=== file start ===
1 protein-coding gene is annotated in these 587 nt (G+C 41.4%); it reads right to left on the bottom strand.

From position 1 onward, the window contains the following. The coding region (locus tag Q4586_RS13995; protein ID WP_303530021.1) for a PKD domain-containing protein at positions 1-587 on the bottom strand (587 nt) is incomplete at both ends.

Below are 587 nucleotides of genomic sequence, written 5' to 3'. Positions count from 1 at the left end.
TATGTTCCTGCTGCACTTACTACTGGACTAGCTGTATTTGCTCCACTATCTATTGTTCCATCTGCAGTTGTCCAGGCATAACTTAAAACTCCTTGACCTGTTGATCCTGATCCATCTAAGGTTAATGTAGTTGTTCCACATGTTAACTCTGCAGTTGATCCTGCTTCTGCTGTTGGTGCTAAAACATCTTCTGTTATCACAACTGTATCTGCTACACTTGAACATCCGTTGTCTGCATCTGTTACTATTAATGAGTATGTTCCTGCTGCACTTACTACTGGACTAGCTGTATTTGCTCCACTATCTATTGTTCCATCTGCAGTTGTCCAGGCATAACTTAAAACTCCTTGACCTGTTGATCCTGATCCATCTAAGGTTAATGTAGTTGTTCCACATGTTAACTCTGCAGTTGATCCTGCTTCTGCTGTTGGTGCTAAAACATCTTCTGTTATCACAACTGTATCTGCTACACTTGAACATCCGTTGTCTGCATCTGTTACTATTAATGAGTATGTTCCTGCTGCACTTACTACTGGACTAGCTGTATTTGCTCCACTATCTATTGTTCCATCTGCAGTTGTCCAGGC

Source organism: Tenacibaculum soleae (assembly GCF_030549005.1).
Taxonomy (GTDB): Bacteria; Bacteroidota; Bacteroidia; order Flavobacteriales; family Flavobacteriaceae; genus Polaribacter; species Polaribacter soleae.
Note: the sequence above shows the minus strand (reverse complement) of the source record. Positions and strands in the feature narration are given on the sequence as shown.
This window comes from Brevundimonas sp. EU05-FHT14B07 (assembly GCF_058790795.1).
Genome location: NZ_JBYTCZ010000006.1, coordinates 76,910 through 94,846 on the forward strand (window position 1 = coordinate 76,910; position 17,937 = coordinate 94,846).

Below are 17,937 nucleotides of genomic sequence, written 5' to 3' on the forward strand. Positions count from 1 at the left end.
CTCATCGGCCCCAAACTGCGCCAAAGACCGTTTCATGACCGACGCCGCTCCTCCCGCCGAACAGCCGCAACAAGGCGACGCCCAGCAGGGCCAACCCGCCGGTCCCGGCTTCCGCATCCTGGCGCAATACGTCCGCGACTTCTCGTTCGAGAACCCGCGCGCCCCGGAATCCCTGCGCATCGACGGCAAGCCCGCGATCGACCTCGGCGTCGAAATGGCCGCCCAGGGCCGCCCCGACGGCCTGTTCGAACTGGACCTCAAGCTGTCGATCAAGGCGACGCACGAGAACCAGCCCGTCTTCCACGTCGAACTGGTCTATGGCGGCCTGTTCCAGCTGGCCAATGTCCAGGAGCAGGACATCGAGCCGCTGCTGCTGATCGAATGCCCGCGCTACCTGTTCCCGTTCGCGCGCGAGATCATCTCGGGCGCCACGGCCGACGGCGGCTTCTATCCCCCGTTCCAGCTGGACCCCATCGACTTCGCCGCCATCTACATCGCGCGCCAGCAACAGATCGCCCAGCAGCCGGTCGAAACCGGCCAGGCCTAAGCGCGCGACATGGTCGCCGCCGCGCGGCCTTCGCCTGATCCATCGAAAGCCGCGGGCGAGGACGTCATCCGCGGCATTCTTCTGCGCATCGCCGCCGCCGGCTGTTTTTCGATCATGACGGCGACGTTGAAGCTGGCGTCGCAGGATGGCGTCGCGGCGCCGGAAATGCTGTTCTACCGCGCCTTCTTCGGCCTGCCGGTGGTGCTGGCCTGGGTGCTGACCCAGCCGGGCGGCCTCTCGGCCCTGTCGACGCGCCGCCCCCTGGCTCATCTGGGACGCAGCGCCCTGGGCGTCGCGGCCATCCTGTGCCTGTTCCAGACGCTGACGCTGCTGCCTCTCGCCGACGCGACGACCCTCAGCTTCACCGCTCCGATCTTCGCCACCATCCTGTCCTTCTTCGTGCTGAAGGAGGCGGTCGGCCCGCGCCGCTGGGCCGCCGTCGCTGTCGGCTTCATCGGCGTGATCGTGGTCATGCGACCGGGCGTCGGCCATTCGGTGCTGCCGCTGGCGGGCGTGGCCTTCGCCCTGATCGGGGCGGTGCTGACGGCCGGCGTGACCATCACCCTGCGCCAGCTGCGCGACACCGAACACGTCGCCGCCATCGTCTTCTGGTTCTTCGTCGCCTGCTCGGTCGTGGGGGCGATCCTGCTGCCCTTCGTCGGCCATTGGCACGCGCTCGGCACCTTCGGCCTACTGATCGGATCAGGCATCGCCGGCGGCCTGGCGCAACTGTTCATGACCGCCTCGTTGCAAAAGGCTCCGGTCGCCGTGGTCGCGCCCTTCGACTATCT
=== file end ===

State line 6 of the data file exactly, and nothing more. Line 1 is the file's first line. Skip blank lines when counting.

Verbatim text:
Taxonomy (GTDB): Bacteria; Bacteroidota; Bacteroidia; order Flavobacteriales; family Flavobacteriaceae; genus Polaribacter; species Polaribacter soleae.